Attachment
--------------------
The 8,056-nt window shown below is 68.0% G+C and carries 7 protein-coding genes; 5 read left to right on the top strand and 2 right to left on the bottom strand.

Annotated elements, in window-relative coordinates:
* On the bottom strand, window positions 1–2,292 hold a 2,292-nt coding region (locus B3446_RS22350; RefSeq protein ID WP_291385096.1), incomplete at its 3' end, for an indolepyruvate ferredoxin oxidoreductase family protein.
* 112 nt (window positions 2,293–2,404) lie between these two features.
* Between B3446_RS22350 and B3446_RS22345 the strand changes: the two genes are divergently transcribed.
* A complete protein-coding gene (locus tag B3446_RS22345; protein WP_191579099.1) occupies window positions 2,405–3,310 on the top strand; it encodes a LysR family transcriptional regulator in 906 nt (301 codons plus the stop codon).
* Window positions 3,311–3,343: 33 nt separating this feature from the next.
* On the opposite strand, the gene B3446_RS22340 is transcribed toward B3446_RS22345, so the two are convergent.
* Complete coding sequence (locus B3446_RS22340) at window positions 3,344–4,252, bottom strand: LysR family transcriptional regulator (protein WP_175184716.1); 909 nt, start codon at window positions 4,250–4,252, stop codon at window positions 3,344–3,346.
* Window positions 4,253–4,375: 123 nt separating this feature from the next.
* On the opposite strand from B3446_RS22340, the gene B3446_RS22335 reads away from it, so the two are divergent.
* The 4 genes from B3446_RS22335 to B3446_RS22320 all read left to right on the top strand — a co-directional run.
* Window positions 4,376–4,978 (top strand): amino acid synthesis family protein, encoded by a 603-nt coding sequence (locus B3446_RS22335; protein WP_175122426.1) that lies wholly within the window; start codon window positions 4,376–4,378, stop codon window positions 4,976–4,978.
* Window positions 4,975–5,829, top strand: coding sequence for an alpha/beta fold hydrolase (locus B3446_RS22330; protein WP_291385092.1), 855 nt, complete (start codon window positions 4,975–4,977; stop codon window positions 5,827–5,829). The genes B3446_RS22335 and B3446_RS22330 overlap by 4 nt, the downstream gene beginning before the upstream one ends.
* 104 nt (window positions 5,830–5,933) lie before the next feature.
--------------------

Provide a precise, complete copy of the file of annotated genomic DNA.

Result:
The 8,056-nt window shown below is 68.0% G+C and carries 7 protein-coding genes; 5 read left to right on the top strand and 2 right to left on the bottom strand.

Annotated elements, in window-relative coordinates:
* On the bottom strand, window positions 1–2,292 hold a 2,292-nt coding region (locus B3446_RS22350; RefSeq protein ID WP_291385096.1), incomplete at its 3' end, for an indolepyruvate ferredoxin oxidoreductase family protein.
* 112 nt (window positions 2,293–2,404) lie between these two features.
* Between B3446_RS22350 and B3446_RS22345 the strand changes: the two genes are divergently transcribed.
* A complete protein-coding gene (locus tag B3446_RS22345; protein WP_191579099.1) occupies window positions 2,405–3,310 on the top strand; it encodes a LysR family transcriptional regulator in 906 nt (301 codons plus the stop codon).
* Window positions 3,311–3,343: 33 nt separating this feature from the next.
* On the opposite strand, the gene B3446_RS22340 is transcribed toward B3446_RS22345, so the two are convergent.
* Complete coding sequence (locus B3446_RS22340) at window positions 3,344–4,252, bottom strand: LysR family transcriptional regulator (protein WP_175184716.1); 909 nt, start codon at window positions 4,250–4,252, stop codon at window positions 3,344–3,346.
* Window positions 4,253–4,375: 123 nt separating this feature from the next.
* On the opposite strand from B3446_RS22340, the gene B3446_RS22335 reads away from it, so the two are divergent.
* The 4 genes from B3446_RS22335 to B3446_RS22320 all read left to right on the top strand — a co-directional run.
* Window positions 4,376–4,978 (top strand): amino acid synthesis family protein, encoded by a 603-nt coding sequence (locus B3446_RS22335; protein WP_175122426.1) that lies wholly within the window; start codon window positions 4,376–4,378, stop codon window positions 4,976–4,978.
* Window positions 4,975–5,829, top strand: coding sequence for an alpha/beta fold hydrolase (locus B3446_RS22330; protein WP_291385092.1), 855 nt, complete (start codon window positions 4,975–4,977; stop codon window positions 5,827–5,829). The genes B3446_RS22335 and B3446_RS22330 overlap by 4 nt, the downstream gene beginning before the upstream one ends.
* 104 nt (window positions 5,830–5,933) lie before the next feature.